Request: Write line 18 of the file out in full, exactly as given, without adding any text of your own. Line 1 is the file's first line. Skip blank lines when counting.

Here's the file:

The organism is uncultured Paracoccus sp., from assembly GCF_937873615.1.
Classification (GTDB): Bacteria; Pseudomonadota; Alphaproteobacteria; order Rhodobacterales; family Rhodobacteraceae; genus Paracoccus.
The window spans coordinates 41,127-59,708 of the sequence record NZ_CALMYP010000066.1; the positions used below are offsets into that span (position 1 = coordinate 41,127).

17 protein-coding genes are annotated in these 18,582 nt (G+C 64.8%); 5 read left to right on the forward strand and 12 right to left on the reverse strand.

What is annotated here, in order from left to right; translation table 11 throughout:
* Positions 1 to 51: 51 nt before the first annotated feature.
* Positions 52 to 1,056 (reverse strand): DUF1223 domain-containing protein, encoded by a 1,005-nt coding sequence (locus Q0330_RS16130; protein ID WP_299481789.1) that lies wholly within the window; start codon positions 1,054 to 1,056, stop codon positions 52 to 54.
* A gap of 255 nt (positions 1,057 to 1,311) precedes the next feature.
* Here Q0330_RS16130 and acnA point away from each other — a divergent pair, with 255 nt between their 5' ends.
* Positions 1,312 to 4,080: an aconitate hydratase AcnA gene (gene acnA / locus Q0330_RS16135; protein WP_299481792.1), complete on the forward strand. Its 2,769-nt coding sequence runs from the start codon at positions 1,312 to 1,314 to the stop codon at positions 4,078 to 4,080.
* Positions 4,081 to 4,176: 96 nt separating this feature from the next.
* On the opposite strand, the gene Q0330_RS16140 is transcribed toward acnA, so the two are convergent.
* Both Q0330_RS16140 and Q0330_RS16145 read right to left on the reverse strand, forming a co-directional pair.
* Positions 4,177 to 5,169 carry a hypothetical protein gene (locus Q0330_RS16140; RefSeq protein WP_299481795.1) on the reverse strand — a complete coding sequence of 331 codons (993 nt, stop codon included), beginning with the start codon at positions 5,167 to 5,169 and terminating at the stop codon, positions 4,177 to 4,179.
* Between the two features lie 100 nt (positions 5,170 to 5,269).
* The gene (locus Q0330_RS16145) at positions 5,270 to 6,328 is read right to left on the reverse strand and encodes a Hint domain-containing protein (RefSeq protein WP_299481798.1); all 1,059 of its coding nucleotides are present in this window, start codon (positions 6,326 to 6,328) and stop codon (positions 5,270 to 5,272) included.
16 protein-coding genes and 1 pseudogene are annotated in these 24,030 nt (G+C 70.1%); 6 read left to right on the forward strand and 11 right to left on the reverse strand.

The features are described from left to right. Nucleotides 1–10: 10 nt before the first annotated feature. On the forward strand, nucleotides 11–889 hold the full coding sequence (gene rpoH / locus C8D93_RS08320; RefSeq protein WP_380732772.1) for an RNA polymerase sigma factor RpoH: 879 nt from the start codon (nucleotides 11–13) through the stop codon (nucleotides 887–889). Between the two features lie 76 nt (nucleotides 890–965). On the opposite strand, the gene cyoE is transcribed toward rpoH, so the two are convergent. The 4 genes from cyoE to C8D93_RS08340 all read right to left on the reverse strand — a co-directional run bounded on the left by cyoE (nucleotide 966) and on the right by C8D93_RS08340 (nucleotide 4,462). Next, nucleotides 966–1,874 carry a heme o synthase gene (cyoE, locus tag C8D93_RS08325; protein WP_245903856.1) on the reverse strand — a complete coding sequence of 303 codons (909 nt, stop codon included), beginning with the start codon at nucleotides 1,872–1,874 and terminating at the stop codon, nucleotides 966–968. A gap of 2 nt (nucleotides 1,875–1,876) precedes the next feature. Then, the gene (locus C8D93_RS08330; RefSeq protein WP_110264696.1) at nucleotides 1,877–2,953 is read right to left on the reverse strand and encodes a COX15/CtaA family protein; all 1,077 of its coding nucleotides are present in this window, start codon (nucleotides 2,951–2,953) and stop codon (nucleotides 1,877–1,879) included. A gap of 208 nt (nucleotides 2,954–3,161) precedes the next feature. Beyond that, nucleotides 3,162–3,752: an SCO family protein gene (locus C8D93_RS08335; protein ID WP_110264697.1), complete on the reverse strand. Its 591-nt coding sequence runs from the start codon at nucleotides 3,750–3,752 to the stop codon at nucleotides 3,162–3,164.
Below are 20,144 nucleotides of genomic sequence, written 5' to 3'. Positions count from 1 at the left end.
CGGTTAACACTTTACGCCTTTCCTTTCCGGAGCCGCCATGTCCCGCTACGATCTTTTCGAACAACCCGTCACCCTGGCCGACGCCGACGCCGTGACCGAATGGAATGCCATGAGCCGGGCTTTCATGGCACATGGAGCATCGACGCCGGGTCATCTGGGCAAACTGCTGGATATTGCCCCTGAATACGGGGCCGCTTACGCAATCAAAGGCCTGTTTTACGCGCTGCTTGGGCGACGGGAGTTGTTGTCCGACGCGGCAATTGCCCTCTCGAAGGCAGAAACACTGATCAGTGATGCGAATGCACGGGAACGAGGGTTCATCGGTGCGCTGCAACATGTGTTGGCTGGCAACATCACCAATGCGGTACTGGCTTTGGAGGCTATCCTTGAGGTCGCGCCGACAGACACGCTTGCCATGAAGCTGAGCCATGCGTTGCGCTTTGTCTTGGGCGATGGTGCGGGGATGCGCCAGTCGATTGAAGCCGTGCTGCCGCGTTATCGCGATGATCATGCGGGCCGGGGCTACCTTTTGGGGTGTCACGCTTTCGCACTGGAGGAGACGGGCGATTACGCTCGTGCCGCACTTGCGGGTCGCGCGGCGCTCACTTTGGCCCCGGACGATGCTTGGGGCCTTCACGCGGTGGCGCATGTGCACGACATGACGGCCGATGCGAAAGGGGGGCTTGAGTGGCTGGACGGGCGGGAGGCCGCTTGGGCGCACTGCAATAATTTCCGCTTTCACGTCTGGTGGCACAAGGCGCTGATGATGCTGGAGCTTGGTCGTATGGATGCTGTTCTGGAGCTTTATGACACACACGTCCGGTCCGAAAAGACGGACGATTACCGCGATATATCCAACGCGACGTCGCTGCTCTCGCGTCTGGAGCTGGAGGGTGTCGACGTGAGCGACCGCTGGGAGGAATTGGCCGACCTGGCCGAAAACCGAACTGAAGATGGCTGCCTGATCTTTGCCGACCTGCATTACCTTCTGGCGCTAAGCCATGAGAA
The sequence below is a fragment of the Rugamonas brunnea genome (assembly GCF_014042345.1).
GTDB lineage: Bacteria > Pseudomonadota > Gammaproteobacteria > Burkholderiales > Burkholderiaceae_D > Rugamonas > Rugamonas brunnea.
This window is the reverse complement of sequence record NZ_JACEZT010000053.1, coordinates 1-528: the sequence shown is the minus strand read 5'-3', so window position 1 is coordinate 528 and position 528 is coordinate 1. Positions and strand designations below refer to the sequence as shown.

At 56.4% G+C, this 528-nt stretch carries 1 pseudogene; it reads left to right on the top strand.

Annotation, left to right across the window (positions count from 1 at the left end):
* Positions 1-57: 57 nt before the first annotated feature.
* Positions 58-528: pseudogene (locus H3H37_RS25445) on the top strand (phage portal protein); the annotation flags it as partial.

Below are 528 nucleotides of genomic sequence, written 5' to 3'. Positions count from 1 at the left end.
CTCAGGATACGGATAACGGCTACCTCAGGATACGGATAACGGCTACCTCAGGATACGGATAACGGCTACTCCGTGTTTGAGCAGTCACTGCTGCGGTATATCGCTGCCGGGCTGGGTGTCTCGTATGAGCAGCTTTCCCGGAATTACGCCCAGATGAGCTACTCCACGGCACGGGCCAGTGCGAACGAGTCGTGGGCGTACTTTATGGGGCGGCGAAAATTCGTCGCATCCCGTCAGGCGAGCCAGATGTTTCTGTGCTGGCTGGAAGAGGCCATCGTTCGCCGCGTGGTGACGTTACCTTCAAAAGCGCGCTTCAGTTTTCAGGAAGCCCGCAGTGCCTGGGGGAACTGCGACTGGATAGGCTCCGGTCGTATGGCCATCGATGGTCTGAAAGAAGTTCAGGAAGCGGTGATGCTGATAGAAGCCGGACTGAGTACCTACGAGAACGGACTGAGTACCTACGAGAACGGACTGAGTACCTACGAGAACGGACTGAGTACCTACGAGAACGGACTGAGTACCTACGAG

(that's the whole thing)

The features are described from left to right. Nucleotides 1–10: 10 nt before the first annotated feature. On the forward strand, nucleotides 11–889 hold the full coding sequence (gene rpoH / locus C8D93_RS08320; RefSeq protein WP_380732772.1) for an RNA polymerase sigma factor RpoH: 879 nt from the start codon (nucleotides 11–13) through the stop codon (nucleotides 887–889). Between the two features lie 76 nt (nucleotides 890–965). On the opposite strand, the gene cyoE is transcribed toward rpoH, so the two are convergent. The 4 genes from cyoE to C8D93_RS08340 all read right to left on the reverse strand — a co-directional run bounded on the left by cyoE (nucleotide 966) and on the right by C8D93_RS08340 (nucleotide 4,462). Next, nucleotides 966–1,874 carry a heme o synthase gene (cyoE, locus tag C8D93_RS08325; protein WP_245903856.1) on the reverse strand — a complete coding sequence of 303 codons (909 nt, stop codon included), beginning with the start codon at nucleotides 1,872–1,874 and terminating at the stop codon, nucleotides 966–968. A gap of 2 nt (nucleotides 1,875–1,876) precedes the next feature. Then, the gene (locus C8D93_RS08330; RefSeq protein WP_110264696.1) at nucleotides 1,877–2,953 is read right to left on the reverse strand and encodes a COX15/CtaA family protein; all 1,077 of its coding nucleotides are present in this window, start codon (nucleotides 2,951–2,953) and stop codon (nucleotides 1,877–1,879) included. A gap of 208 nt (nucleotides 2,954–3,161) precedes the next feature. Beyond that, nucleotides 3,162–3,752: an SCO family protein gene (locus C8D93_RS08335; protein ID WP_110264697.1), complete on the reverse strand. Its 591-nt coding sequence runs from the start codon at nucleotides 3,750–3,752 to the stop codon at nucleotides 3,162–3,164.